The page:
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Originally Posted by mpjay2000 View Post
How do I scale this recipe to 5 gallons?

I tried searching this thread and couldn't find a 5 gallon recipe. Forgive me if I missed it.

I bottled a gallon of this recently and it tasted great going into the bottle. I have an old 5 gallon carboy that is going unused right now that I would like to use for more of this.

Thanks in advance for help and suggestions!

Mpjay
I always make the JAOM in 5 gallon batches as 1 gallon just doesn't last. Yes, basically scale the recipie up.
Here's what I do:

5# honey= 6 cups, 3# is 4 cups and 16 cups is 128 oz/1 gallon
I use 15# honey or 144 oz plus 4 gallons of spring water.
I have found that zesting the oranges and juicing them tastes better than just cutting them up and putting them in, but I have done it both ways and it still tastes good. If you want it a little less sweet, scale down the honey about a pound.
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Old 10-25-2012, 03:43 PM   #1006
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Just made a JOAM 10 liter batch 6 hours ago;

6.5 lbs honey
5 tangerines (peeled)
1 tsp cinnamon
1 clove
.5 tsp nutmeg.
big handful of raisins
1 tsp instant dry yeast

nothing is happening - no airlock activity.

My last batch was bubbling like crazy after 6 hours but I did not use any spices that batch.

What is wrong? Any ideas?

I did take out some tangerines thinking they were blocking the CO2 from escaping, but no improvement.

The only things I can think of are:

1. not enough shaking (oxygenation)

or

2. not enough rinsing (iodine solution still lingering on equipment.)


Could either of these be responsible or is there something else?

Should I wait, or throw in some more yeast, or give it another good shake?

Any advice?

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Old 10-25-2012, 03:52 PM   #1007
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Quote:
Originally Posted by nhush View Post
Just made a JOAM 10 liter batch 6 hours ago;

6.5 lbs honey
5 tangerines (peeled)
1 tsp cinnamon
1 clove
.5 tsp nutmeg.
big handful of raisins
1 tsp instant dry yeast

nothing is happening - no airlock activity.

My last batch was bubbling like crazy after 6 hours but I did not use any spices that batch.

What is wrong? Any ideas?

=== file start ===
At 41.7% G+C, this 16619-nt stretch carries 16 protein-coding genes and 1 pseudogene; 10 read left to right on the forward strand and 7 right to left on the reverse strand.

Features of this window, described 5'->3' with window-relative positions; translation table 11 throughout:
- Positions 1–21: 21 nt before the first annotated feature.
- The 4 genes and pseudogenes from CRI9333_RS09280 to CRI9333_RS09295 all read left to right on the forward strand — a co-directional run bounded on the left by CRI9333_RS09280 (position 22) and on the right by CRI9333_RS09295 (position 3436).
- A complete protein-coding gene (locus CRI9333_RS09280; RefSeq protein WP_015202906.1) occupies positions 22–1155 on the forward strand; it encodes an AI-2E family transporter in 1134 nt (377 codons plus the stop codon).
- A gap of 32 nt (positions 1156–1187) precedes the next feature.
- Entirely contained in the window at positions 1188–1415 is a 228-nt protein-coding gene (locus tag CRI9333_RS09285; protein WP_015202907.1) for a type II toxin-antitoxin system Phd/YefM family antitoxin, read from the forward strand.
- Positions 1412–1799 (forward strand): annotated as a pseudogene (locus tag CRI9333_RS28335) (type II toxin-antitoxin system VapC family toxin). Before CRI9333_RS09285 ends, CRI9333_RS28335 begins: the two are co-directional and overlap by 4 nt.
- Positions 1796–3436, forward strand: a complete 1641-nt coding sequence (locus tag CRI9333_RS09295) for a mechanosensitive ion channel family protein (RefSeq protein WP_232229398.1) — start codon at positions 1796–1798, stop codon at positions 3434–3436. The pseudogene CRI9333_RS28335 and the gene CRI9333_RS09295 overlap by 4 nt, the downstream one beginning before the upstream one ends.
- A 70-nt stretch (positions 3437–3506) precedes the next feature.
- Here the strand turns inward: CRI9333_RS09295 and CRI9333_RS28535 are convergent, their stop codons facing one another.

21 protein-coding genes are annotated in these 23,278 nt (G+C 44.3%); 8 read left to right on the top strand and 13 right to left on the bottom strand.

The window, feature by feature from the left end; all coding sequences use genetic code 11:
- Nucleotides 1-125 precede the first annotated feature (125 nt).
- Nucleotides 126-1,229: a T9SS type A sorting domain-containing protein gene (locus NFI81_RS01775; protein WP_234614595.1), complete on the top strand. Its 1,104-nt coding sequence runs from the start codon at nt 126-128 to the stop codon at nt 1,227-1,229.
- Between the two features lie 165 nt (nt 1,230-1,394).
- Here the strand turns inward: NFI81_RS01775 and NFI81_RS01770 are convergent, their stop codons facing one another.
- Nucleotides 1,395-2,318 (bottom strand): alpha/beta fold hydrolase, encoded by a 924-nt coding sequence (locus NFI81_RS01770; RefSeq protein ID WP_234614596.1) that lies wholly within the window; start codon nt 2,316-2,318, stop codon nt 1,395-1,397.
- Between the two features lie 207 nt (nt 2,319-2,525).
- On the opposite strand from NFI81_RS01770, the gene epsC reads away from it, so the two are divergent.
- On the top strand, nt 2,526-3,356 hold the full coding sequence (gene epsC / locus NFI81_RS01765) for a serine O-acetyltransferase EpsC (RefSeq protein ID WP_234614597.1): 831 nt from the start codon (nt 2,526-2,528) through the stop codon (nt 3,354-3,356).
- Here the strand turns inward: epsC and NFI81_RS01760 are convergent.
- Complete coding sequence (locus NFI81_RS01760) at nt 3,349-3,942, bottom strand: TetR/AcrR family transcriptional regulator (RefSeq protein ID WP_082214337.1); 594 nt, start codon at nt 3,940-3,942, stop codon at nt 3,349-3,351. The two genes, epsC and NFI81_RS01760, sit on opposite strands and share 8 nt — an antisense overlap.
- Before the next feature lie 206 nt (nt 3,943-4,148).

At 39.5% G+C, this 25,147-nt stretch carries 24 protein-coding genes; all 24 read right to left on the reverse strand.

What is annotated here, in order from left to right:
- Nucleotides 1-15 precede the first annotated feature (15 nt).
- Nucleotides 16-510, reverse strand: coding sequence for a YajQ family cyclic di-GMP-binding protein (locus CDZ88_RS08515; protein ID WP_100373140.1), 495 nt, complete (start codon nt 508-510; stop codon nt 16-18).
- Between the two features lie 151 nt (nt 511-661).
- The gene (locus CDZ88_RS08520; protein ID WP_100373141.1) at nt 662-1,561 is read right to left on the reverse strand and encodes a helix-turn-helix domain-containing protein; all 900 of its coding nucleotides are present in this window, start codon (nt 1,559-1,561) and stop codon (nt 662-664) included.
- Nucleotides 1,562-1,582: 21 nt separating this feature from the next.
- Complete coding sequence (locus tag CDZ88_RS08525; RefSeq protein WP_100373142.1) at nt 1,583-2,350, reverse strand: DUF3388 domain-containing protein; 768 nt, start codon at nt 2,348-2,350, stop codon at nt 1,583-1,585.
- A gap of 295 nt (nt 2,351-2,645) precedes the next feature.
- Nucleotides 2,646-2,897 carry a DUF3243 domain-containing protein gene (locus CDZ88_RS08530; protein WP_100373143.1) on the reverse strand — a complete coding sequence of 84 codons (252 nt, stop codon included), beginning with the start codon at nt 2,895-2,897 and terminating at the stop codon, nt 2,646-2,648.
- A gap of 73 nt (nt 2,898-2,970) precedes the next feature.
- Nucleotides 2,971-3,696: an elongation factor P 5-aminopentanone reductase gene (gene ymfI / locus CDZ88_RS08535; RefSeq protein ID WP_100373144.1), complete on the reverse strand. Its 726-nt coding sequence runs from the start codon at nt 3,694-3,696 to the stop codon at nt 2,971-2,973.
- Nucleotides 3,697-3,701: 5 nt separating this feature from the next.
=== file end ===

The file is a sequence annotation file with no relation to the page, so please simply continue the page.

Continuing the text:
I did take out some tangerines thinking they were blocking the CO2 from escaping, but no improvement.

The only things I can think of are:

1. not enough shaking (oxygenation)

or

2. not enough rinsing (iodine solution still lingering on equipment.)


Could either of these be responsible or is there something else?

Should I wait, or throw in some more yeast, or give it another good shake?

Any advice?
My advice for now is to just let it ride. Sometimes it will start bubbling quicker than others for any number of reasons. I would just relax for now.
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YES, WE HAVE TRIED OTHER YEASTS! USE BREAD YEAST FOR JAOM!

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Old 10-25-2012, 04:15 PM   #1008
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This is my JAOM variant, which has been frothing and bubbling since last night. I'm happy that the honey/water border is already becoming less sharply defined.

Quote:
Originally Posted by salli4102 View Post
I don't think you have to boil the water and honey, I never do. But I do warm all the honey and a couple gallons of water to make it easier to handle once I get it in the carboy. Thinning the honey a bit makes it easier to incorperate all the ingredients evenly. Plus I buy my honey in half gallon jugs, so I use the water to get the last of the honey out of each one. There is about a pound of residual that clings to the sides. Incidentally, this is also true for extracts in beer brewing. Just a suggestion.
I did use hot water to extract the last little bit of honey out of each bottle. That stuff is expensive, and I didn't want to waste any. But, I guess that I didn't mix it as vigorously as I was supposed to. From now on, I think i'll try to make mead in smaller batches, so it will be easier to mix.
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Old 10-25-2012, 04:27 PM   #1009
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Ive made JAOM where I have forgotten to mix at all. Guess what still happened? I made mead . I'm tellin ya, this stuff is forgiving.

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YES, WE HAVE TRIED OTHER YEASTS! USE BREAD YEAST FOR JAOM!

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Old 10-25-2012, 06:05 PM   #1010
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Indeed. I made a 5 gal batch and put in 5 cloves and 5 cinnamon sticks. A bit clovey (is that a word?), but still tasty. No complaints from all who tried it.

(I won't do it again, though... so if you read this before you make it, take that advice from the pros that have posted here...1-2 max cloves for 5 gal)